In 2011, an Oxford University research group drew attention to the increase in ocean acidification as a result of increased absorption of atmospheric carbon dioxide. This was leading to ocean hypoxia, or low-oxygen content in the water, severely affecting marine flora and fauna.
There were marine "dead zones" spread across the world’s oceans, where no marine life could survive any longer. At last count, there were an estimated 405 such dead zones, and their number is likely to increase in the absence of drastic remedial intervention.
The same Oxford group warned that the growing incidence of hypoxia-induced dead zones were "creating conditions similar to those found at the start of major die-offs of marine species in the past." The group warned that "we may be at the cusp of another mass extinction."
An ominous prediction of "pralay" or universal annihilation, which our ancient scriptures speak of.
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Where does the modern halahal come from?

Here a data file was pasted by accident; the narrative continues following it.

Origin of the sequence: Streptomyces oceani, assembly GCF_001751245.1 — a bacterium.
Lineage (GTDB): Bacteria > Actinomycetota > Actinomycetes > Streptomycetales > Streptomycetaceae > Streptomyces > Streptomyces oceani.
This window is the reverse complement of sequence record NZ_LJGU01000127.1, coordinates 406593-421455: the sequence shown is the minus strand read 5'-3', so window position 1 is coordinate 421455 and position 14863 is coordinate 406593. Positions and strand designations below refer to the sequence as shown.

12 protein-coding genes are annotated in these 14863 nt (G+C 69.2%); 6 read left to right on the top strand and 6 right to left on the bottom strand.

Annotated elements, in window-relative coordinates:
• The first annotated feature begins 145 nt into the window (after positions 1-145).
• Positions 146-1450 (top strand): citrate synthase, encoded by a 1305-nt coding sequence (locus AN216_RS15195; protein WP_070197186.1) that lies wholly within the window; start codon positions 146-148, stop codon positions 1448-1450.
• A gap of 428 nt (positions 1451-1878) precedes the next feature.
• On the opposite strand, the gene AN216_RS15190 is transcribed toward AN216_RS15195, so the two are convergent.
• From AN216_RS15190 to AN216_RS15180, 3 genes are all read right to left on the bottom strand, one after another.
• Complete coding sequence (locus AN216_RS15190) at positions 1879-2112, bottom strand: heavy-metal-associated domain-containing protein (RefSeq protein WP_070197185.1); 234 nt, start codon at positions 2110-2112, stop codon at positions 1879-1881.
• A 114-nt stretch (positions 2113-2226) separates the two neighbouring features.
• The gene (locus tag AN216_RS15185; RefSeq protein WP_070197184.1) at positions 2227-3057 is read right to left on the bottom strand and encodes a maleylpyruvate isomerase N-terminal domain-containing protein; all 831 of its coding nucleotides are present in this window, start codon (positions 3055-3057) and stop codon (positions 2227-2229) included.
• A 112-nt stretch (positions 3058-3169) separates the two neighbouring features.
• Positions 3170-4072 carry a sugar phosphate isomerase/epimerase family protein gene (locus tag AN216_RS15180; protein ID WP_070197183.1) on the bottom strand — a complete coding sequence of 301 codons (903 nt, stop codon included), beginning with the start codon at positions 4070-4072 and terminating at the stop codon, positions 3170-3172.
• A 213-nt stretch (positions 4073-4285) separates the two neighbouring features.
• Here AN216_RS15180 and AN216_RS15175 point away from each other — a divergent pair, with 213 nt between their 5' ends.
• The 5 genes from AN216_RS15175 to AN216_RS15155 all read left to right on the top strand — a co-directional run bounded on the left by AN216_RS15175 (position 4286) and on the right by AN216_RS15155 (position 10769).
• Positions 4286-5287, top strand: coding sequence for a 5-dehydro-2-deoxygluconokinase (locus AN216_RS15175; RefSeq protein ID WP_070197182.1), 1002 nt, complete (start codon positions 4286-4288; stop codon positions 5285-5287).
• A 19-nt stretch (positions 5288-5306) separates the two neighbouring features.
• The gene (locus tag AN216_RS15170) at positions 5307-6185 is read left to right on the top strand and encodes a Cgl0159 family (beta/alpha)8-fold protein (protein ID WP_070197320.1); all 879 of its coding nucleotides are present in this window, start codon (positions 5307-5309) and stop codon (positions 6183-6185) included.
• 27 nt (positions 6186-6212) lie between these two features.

A major source is run-off from agricultural pollution, in particular the increasing use of chemical fertilisers and pesticides, which contaminate rivers and eventually the seas.
There are massive quantities of untreated urban waste and sewage, generated in particular by cities and population centres concentrated at the coasts. It is no accident that there are "dead zones" emerging in the seas around Mumbai and in the Bay of Bengal.
The most dangerous and rapidly accumulating hazardous waste floating in the ocean and being absorbed in the water is plastic. Plastic waste is literally choking our ocean space, and we are still dumping an incredible 8 million tonnes each year.
Plastics degrade very slowly, almost over 400 years, but already there is an average of 13,000 pieces of plastic litter to be found over each sq km of ocean surface. The Pacific Ocean Garbage Patch, which is the size of Texas and located in the northern part of the Pacific, consists mainly of plastic.
What is more, some classes of plastics break down into micro particles, which are then ingested by fish and thus find their way into the food on our table. The health impacts are incalculable.